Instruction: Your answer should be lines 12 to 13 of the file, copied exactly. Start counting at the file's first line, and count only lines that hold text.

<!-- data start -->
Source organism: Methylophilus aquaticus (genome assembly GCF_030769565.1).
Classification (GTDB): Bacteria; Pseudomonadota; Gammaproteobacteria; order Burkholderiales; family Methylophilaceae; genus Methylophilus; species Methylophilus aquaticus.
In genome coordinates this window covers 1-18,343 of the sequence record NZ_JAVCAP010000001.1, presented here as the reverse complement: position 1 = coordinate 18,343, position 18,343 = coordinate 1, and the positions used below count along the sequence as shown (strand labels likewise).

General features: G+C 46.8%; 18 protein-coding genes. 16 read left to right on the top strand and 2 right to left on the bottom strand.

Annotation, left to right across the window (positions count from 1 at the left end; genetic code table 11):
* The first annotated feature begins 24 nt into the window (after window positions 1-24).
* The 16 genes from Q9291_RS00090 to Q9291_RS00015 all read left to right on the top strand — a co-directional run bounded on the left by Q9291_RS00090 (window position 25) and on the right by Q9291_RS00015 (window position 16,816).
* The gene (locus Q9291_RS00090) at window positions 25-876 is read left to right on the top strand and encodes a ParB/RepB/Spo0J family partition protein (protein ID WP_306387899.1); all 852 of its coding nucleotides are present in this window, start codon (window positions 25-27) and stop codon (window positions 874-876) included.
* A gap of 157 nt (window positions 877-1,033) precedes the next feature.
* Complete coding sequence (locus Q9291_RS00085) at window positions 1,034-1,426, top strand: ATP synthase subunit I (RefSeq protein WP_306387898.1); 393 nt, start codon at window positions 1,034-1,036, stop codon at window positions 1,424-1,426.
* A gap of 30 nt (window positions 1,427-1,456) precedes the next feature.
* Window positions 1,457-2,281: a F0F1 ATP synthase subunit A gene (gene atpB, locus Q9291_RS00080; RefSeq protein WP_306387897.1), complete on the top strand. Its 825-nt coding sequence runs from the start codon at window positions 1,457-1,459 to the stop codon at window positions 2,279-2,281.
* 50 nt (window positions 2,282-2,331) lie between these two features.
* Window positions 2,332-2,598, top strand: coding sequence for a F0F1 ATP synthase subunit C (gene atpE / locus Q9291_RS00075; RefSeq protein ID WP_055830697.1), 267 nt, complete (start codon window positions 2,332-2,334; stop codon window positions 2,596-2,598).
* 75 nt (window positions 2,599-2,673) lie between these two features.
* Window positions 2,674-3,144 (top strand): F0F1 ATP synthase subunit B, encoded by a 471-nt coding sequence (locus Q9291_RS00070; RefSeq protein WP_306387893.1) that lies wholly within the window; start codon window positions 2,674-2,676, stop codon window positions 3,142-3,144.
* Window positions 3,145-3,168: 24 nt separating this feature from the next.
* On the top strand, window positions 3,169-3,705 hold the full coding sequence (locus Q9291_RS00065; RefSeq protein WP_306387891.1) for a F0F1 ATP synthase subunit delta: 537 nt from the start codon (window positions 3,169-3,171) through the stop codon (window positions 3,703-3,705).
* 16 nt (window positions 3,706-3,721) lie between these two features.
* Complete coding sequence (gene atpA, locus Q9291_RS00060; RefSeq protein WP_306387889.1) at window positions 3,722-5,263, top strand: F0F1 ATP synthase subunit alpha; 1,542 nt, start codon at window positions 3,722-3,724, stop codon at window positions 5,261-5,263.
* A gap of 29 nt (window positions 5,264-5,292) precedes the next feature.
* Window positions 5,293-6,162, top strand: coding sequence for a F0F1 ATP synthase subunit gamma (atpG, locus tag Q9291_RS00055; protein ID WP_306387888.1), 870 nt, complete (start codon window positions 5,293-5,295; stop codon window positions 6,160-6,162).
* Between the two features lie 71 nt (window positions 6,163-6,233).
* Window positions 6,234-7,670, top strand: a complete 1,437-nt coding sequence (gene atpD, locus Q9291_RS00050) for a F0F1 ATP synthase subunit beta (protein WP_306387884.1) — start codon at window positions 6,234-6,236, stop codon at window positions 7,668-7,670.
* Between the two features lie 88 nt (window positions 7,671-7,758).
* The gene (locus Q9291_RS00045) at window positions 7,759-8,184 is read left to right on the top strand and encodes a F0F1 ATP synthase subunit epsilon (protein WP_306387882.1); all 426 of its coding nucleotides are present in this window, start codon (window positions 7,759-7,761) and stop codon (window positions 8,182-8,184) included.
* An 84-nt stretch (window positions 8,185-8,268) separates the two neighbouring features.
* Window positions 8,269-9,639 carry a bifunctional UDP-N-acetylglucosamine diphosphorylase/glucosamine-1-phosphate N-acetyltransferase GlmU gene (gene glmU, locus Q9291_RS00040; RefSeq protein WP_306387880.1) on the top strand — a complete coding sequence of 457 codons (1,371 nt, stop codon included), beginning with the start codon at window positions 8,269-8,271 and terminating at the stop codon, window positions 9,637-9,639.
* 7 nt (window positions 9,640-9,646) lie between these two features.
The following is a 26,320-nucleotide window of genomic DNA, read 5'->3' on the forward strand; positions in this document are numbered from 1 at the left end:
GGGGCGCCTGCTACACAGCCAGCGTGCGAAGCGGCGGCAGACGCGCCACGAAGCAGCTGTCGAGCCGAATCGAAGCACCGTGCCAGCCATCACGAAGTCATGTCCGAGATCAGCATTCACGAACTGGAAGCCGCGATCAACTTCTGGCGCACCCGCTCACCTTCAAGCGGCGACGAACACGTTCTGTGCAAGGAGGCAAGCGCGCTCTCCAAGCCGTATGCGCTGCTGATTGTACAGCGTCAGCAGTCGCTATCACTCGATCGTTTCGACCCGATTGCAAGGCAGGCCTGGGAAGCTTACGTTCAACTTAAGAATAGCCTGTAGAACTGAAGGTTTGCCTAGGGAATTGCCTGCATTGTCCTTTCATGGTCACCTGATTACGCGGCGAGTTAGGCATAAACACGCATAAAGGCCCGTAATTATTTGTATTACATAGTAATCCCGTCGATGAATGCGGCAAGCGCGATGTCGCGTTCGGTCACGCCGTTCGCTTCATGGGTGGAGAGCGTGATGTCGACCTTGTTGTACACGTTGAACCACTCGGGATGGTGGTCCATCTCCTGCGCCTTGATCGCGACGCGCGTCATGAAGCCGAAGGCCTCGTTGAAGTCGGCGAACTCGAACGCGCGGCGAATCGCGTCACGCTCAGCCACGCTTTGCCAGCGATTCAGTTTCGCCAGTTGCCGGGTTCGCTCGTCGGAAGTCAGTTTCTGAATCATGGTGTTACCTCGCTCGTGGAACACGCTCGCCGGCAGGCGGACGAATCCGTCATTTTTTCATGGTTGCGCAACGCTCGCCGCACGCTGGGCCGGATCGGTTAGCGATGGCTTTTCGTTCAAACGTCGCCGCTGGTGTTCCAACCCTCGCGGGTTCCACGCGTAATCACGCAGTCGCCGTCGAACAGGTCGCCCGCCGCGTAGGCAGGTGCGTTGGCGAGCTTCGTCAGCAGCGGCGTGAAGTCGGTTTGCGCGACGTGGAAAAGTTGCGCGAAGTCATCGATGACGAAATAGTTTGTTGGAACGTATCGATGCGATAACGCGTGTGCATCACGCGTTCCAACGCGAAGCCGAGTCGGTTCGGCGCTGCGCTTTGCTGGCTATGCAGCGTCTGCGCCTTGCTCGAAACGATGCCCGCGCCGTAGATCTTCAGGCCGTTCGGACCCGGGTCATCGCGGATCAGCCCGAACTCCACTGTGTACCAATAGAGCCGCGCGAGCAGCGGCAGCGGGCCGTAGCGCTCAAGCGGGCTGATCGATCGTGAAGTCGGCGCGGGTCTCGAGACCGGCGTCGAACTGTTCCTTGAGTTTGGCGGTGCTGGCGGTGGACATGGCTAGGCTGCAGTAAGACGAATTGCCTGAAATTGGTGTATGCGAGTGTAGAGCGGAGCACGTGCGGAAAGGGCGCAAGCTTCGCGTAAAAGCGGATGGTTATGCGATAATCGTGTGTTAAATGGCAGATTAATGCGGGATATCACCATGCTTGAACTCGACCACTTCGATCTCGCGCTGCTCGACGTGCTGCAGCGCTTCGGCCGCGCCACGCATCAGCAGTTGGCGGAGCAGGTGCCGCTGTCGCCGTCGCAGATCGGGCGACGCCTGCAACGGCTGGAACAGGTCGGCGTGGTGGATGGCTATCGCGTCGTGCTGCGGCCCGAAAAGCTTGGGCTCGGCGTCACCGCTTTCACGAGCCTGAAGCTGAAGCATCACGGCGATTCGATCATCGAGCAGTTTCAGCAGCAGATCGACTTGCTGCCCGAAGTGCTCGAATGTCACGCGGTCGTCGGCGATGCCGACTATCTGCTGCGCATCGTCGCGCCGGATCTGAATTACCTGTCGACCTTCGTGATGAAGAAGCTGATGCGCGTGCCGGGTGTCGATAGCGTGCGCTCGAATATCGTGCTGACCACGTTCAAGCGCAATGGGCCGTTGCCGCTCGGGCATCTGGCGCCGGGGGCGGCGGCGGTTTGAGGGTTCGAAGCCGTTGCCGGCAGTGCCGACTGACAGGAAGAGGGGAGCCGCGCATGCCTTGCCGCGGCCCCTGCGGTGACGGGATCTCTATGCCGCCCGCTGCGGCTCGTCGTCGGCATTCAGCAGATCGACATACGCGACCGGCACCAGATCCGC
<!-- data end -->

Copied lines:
* Window positions 1,457-2,281: a F0F1 ATP synthase subunit A gene (gene atpB, locus Q9291_RS00080; RefSeq protein WP_306387897.1), complete on the top strand. Its 825-nt coding sequence runs from the start codon at window positions 1,457-1,459 to the stop codon at window positions 2,279-2,281.
* 50 nt (window positions 2,282-2,331) lie between these two features.